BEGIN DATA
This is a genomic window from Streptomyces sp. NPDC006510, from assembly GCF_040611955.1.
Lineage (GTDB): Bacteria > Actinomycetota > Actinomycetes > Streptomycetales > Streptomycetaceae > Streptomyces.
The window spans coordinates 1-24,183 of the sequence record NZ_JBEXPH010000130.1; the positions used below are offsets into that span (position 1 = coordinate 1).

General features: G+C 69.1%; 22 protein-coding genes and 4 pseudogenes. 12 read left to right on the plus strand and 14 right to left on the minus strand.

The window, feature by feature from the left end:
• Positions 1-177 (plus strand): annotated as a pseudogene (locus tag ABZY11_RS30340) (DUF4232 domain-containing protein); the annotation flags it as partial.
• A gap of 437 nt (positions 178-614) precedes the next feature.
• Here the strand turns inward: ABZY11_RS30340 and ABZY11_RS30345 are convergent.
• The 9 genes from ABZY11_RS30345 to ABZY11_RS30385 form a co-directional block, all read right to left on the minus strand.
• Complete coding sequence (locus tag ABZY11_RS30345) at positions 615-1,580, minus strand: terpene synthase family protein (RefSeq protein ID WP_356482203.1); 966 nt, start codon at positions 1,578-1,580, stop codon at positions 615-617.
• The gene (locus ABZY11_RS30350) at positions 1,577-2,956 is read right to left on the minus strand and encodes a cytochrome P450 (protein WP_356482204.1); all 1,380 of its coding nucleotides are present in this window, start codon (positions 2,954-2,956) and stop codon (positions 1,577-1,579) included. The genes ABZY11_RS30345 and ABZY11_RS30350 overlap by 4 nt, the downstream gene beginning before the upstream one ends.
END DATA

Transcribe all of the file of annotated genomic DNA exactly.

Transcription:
This is a genomic window from Streptomyces sp. NPDC006510, from assembly GCF_040611955.1.
Lineage (GTDB): Bacteria > Actinomycetota > Actinomycetes > Streptomycetales > Streptomycetaceae > Streptomyces.
The window spans coordinates 1-24,183 of the sequence record NZ_JBEXPH010000130.1; the positions used below are offsets into that span (position 1 = coordinate 1).

General features: G+C 69.1%; 22 protein-coding genes and 4 pseudogenes. 12 read left to right on the plus strand and 14 right to left on the minus strand.

The window, feature by feature from the left end:
• Positions 1-177 (plus strand): annotated as a pseudogene (locus tag ABZY11_RS30340) (DUF4232 domain-containing protein); the annotation flags it as partial.
• A gap of 437 nt (positions 178-614) precedes the next feature.
• Here the strand turns inward: ABZY11_RS30340 and ABZY11_RS30345 are convergent.
• The 9 genes from ABZY11_RS30345 to ABZY11_RS30385 form a co-directional block, all read right to left on the minus strand.
• Complete coding sequence (locus tag ABZY11_RS30345) at positions 615-1,580, minus strand: terpene synthase family protein (RefSeq protein ID WP_356482203.1); 966 nt, start codon at positions 1,578-1,580, stop codon at positions 615-617.
• The gene (locus ABZY11_RS30350) at positions 1,577-2,956 is read right to left on the minus strand and encodes a cytochrome P450 (protein WP_356482204.1); all 1,380 of its coding nucleotides are present in this window, start codon (positions 2,954-2,956) and stop codon (positions 1,577-1,579) included. The genes ABZY11_RS30345 and ABZY11_RS30350 overlap by 4 nt, the downstream gene beginning before the upstream one ends.